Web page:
Veal: the best choice for children and elderly

Veal, still too little known and valued, boasts a unique tenderness, almost to “melt in your mouth”, making it one of the most suitable meat for children and the elderly, who have difficulty in chewing and digesting.

Leanness and high digestibility are characteristics that distinguish veal, meeting the needs of particular stages of life such as infancy and old age. Just as its soft and delicate flavour, which satisfies the tastes of adults and children.

Being one of the purest sources of high biological value proteins, veal can supply all the essential and “ready for use” amino acids, allowing a harmonious growth of children and the maintenance of musculature in the elderly, counteracting sarcopenia, the loss of muscle mass that occurs with the third age. For this reason meat should never be lacking in these delicate phases with a high risk of malnutrition: in the weaning phase it should be inserted immediately in the sixth month, so that children can grow to its maximum genetic potential: veal, thanks to the its lysine and all B vitamins content, essential for growth, is a main food, such as to be a key ingredient of specific homogenized food to satisfy the nutritional needs of children.

Leanness and high #digestibility are characteristics that distinguish #veal, meeting the needs of particular stages of life such as #infancy and old age. Click To Tweet

Not only in the child development stages, but also in the third age, it would be necessary to eat more meat, because the elderly’s gut begins to absorb substances with more difficulty: so, thanks to its high nutritional density with low caloric intake, veal can provide all nutrients necessary to meet their needs. Noteworthy is the significant presence of vitamin B12, (only animal origin’s products are reliable sources of that vitamin), which helps slowing the brain’s aging process and dementia in the elderly.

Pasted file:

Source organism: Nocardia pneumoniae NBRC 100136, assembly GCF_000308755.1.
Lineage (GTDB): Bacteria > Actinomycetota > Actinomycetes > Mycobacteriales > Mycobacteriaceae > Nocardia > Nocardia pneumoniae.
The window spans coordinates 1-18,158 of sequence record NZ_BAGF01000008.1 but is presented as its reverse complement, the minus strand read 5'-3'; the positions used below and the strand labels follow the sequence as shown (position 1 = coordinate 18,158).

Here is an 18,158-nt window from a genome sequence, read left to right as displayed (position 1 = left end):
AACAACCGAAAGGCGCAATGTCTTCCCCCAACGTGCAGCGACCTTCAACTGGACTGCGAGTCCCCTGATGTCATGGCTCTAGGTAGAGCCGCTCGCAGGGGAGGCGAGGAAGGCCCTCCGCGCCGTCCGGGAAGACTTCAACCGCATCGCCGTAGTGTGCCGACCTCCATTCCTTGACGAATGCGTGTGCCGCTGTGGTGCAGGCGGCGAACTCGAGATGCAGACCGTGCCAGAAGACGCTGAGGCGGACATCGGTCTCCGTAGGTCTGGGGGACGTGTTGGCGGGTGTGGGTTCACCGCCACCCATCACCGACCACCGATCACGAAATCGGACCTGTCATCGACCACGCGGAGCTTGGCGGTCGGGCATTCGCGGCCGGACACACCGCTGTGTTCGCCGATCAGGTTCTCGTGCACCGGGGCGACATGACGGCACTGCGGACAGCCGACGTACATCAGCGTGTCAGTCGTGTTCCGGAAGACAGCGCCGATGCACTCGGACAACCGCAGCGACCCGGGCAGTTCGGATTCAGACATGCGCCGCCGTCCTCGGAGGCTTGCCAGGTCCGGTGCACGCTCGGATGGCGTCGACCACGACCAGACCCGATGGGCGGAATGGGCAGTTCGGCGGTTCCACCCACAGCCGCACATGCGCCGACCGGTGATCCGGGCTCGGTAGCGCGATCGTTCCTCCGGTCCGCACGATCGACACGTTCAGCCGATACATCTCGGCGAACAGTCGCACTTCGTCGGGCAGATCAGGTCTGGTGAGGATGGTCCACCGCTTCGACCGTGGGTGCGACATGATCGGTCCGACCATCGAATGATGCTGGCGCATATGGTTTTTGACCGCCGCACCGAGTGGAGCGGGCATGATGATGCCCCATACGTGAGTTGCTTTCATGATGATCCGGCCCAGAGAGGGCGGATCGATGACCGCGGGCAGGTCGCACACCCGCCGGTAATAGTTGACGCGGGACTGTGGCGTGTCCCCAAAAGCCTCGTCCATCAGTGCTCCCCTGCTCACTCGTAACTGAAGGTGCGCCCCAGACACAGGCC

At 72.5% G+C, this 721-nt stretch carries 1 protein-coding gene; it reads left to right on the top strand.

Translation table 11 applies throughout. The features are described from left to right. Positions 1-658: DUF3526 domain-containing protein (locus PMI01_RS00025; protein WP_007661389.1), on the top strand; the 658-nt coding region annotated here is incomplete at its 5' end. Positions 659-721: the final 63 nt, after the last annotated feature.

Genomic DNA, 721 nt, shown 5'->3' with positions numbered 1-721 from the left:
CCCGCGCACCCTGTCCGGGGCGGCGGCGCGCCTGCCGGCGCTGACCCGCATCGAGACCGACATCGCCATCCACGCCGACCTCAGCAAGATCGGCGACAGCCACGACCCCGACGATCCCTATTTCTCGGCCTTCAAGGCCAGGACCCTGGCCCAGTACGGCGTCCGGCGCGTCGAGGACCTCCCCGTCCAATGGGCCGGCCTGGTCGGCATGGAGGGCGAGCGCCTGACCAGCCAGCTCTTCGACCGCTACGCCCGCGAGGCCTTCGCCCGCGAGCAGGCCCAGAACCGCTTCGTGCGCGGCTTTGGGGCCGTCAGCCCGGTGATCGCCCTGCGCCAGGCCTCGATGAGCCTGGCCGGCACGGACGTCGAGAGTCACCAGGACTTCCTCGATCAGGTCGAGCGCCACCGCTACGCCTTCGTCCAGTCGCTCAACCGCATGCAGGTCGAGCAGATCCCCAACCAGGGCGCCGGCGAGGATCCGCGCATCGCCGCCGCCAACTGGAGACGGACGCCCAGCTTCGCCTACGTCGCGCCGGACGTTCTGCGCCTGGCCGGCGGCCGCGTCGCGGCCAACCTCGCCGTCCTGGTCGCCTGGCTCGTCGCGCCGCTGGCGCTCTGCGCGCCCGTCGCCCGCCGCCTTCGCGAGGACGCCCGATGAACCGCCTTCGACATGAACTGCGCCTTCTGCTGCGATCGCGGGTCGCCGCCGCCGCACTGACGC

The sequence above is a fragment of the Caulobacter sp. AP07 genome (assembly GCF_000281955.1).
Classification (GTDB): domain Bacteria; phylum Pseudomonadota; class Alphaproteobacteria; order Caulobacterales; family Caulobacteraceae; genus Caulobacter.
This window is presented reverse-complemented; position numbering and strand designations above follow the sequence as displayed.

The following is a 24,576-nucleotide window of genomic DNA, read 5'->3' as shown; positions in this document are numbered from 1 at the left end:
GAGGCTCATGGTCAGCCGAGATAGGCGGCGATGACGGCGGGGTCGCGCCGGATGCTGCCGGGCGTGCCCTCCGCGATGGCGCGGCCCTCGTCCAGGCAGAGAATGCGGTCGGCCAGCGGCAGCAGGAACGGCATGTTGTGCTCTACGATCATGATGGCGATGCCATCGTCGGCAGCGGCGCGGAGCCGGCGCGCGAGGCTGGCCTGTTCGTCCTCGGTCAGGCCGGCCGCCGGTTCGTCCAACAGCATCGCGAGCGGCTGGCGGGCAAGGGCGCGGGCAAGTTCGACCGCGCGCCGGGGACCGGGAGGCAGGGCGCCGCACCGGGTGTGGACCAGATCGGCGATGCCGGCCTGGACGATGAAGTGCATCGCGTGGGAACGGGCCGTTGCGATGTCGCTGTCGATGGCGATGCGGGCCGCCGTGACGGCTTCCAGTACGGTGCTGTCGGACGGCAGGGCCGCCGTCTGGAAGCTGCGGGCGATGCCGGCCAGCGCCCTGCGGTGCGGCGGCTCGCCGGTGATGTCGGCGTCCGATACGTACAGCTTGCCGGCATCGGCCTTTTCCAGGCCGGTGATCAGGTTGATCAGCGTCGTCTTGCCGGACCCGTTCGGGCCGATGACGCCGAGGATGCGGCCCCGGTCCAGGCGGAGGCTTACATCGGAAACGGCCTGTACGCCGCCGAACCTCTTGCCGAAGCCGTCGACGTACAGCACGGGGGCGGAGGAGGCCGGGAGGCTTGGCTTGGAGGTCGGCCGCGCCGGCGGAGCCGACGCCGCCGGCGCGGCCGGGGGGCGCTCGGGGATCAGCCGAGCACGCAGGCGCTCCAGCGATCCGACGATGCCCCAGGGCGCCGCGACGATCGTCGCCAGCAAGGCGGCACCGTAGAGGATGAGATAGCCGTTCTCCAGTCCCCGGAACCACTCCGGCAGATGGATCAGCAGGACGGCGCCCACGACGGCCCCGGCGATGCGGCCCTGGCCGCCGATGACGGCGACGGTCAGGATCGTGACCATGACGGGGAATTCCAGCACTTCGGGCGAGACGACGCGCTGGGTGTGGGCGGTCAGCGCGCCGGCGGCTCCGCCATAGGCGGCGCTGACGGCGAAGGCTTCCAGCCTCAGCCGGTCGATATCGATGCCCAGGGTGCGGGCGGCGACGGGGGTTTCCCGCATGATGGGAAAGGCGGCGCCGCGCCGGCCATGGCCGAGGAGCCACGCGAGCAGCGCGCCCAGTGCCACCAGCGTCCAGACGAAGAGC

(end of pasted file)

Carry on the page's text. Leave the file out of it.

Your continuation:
Also for children, vitamin B12 is essential for the proper development of brain, eyesight and nervous system, stimulating intellect and their cognitive function. Thanks also to the presence of taurine, a substance found in breast milk and important in the formation of brain, and of minerals such as calcium, iron, magnesium, zinc and selenium, veal can be a valuable complementary food while continuing to breastfeed children, confirming the suitability of this meat for feeding the little ones.

#VitaminB12 is essential for the proper development of #brain, eyesight and nervous system, stimulating intellect and their #cognitive function. Click To Tweet

In the elderly, the microelements of veal help preventing typical problems of the third age, such as loss of memory, loss of sight and hearing, increasing the immune system, preventing skin and capillaries fragility, and favouring the wounds healing, thanks to vitamin K that intervenes in coagulation of blood or to vitamin D which removes the risk of osteoporosis and helps the nervous balance. Therefore, after the age of 50, veal contributes to good nutrition, essential for physical and mental well-being, for maintaining physical and cognitive functions, strengthening bone and muscle health and counteracting weakness and muscle degeneration that causes falls and common fractures in older adults, bringing a general improvement in the quality of life.

The absence of cholesterol and fats is associated with the presence of good quality polyunsaturated fats EPA and DHA that intervene in child’s brain development and prevent cognitive decline, senile dementia and Alzheimer’s in the elderly. An important role is played by glycine, an amino acid in veal that reduces systemic inflammation and muscle wasting typical of old age, revealing an interesting therapeutic potential in preventing sarcopenia.

Thanks to the presence of #antioxidants such as #coenzymeQ10 and #vitaminE, veal helps to counteract the #freeradicals responsible for cellular #aging. Click To Tweet

Thanks to the presence of antioxidants such as coenzyme Q10 and vitamin E, veal helps to counteract the free radicals responsible for cellular aging, protecting eyesight and reducing the risk of developing cataracts. For all these reasons, consumption of veal should be encouraged in the developmental age and in the third age, within a varied diet as an effective nutritional strategy to allow children to grow healthily and the elderly to age well.

Agronomist, nutritional consultant and scientific writer, author and co-author of 11 scientific publications and numerous articles on human nutrition and its impact on health and environment. In 2010 she received the title of Doctor Europaeus and PhD in Animal Production, Health and Food Hygiene in countries with a Mediterranean climate.